Can't get dressing to stick to salad

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I often make Thai Cabbage salad, it's kind of an Asian cole slaw: mainly finely sliced green and red cabbages, sometimes I add finely sliced red bell pepper, cucumber, green onions... Dressed, then finished with minced cilantro and crushed peanuts. 

The dressing: 

- Garlic

- Palm sugar

- Lime juice

- Fish sauce

I make a garlic and sugar paste in a mortar and pestle, then mix in the lemon juice and fish sauce, pour in the salad and mix. 

The problem:

After a few minutes, the dressing ends up at the bottom of the dish and the veggies are bland. 

I have tried to use less fish sauce and more salt, in order to have less liquid, but that doesn't seem to help much. 

Any idea what I could do? Thanks!
 

phatch

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Dressing on the side and dip each bite. 

Add some neutral oil and make a vinaigrette so it's thick. But this complicates getting the right flavor balance. 

Gel the water portion of your nuoc cham with some corn starch. Then blend the rest of your ingredients in. That should give you some sticktion. 
 
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It won't stick without a little oil.  Try peanut or roasted sesame oil.  Or try adding a little natural peanut butter, it has enough fat to stick.
 
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A very , very tiny bit of Mayonnaise or miracle whip whisked into the dressing will make it an emulsion and it then will stick
 
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Marinate the slaw in a flat container (glass 13X9 would work).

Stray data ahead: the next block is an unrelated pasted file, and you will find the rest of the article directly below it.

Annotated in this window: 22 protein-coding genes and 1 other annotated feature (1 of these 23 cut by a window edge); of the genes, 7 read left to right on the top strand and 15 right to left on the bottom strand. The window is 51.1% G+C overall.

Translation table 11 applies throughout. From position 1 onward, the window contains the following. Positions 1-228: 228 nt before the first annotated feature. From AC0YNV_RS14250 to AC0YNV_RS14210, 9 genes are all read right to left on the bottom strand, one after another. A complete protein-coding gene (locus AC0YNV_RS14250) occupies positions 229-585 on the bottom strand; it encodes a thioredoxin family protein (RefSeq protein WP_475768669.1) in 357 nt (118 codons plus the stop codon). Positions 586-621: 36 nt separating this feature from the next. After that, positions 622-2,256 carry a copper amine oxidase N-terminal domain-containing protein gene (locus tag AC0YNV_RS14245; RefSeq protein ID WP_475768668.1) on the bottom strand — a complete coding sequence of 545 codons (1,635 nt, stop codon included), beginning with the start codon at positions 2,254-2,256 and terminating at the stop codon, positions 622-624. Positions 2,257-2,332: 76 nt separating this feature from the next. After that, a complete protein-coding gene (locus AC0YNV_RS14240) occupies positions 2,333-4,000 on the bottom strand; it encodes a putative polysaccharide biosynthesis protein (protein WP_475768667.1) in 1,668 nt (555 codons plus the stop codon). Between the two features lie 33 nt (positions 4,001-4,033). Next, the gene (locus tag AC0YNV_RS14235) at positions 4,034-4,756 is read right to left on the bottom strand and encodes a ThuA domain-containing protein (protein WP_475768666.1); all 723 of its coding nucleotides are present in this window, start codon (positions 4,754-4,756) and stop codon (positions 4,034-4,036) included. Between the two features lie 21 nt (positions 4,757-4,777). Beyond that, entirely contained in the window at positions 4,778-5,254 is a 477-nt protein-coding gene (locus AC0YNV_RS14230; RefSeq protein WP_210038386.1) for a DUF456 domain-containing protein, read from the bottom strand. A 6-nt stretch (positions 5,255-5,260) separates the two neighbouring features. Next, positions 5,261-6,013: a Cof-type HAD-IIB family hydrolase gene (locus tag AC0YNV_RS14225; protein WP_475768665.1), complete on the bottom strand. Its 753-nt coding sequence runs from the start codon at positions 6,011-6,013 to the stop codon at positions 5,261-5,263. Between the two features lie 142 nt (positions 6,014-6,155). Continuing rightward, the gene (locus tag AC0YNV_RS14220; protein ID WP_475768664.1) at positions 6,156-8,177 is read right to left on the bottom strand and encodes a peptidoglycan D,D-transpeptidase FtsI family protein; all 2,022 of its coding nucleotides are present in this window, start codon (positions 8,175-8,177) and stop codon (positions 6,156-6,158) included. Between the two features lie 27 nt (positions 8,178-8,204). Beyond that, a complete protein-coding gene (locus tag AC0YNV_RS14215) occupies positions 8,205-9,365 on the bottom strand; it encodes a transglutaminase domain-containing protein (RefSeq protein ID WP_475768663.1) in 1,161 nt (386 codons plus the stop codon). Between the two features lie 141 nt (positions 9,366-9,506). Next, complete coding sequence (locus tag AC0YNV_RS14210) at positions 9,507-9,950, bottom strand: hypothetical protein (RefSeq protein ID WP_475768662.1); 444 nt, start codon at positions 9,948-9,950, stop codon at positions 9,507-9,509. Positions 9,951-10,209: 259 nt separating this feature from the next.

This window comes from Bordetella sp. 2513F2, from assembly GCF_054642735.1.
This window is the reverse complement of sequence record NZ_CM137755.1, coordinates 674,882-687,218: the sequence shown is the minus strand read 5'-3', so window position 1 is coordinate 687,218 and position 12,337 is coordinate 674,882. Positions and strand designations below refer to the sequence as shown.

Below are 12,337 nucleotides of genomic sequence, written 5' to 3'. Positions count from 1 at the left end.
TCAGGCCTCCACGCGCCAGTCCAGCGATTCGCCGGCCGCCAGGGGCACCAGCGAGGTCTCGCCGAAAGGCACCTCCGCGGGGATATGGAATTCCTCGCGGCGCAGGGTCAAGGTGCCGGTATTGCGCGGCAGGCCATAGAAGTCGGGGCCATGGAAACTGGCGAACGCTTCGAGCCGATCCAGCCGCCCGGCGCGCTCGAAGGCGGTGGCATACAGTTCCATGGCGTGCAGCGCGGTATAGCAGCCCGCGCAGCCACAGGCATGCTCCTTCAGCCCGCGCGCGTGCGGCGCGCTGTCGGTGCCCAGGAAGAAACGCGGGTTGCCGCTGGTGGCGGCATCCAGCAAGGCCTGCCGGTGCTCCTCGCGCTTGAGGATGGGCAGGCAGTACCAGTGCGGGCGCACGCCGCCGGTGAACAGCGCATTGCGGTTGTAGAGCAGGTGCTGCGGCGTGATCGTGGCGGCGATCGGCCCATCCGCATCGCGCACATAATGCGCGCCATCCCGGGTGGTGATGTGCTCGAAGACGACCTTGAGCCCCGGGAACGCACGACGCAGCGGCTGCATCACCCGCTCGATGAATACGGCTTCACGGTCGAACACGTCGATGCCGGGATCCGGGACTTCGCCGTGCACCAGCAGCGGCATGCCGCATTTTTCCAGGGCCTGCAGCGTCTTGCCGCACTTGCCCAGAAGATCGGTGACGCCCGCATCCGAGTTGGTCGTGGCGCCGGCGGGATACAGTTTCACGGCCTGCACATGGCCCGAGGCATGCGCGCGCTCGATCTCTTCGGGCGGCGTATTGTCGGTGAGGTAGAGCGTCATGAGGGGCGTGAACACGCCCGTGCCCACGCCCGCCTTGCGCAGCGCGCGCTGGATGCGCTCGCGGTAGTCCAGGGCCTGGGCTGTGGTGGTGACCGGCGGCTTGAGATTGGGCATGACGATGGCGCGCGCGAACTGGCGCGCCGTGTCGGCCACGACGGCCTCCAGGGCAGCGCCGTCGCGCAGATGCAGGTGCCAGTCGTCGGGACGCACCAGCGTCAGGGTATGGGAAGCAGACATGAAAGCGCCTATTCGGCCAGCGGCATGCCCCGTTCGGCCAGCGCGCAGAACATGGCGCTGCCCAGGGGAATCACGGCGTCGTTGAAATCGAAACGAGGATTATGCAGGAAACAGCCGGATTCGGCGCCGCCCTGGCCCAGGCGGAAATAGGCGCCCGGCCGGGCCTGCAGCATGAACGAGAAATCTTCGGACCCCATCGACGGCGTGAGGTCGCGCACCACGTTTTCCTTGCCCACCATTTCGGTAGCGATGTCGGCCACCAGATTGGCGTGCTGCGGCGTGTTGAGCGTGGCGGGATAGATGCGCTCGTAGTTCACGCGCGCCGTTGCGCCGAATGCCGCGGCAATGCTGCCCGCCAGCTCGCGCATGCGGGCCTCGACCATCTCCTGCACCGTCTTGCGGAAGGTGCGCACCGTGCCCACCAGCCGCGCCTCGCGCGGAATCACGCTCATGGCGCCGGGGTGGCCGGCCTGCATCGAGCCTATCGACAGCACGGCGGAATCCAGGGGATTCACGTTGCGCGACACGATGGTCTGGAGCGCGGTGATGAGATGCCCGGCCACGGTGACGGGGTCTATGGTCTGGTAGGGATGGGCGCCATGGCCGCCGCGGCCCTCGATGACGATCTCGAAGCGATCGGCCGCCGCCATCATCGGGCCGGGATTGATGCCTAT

Stir every so often in case the top is getting dry.

mimi
 
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Thanks for the answers. I think I'll try emulsifying a bit of toasted sesame oil next time to keep it Asian-themed... 
 
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You should also try pre-wilting your cabbage. When you season shredded cabbage, especially with things like sugar and salt, it lets off a LOT of liquid. This could be making your cabbage wet and hard to stick dressing to, and also be watering down your dressing and thinning the flavor. Try shredding the cabbage, tossing it with salt and some palm sugar, and let it drain for a couple of hours. Gently squeeze out the cabbage, place into another bowl and dress then. This is a common technique with coleslaw so you don't end up with a puddle of liquid mayo/dressing at the bottom of the bowl. 

And yes, some viscosity in the dressing will go a long way as well. You might also try a bit of mustard to help thicken/emulsify. 
 
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What I usually do is soak all vegetable ingredients in ice cold water which helps lessen water leakage and then make sure after cutting everything is really nice and dry by spinning in a salad spinner. Keeping the sauce cool helps keep it more viscous and cling to the foods, even more so if you do decide to add oil. Also adding the sauce at the very last second before serving helps.
 
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You should also try pre-wilting your cabbage.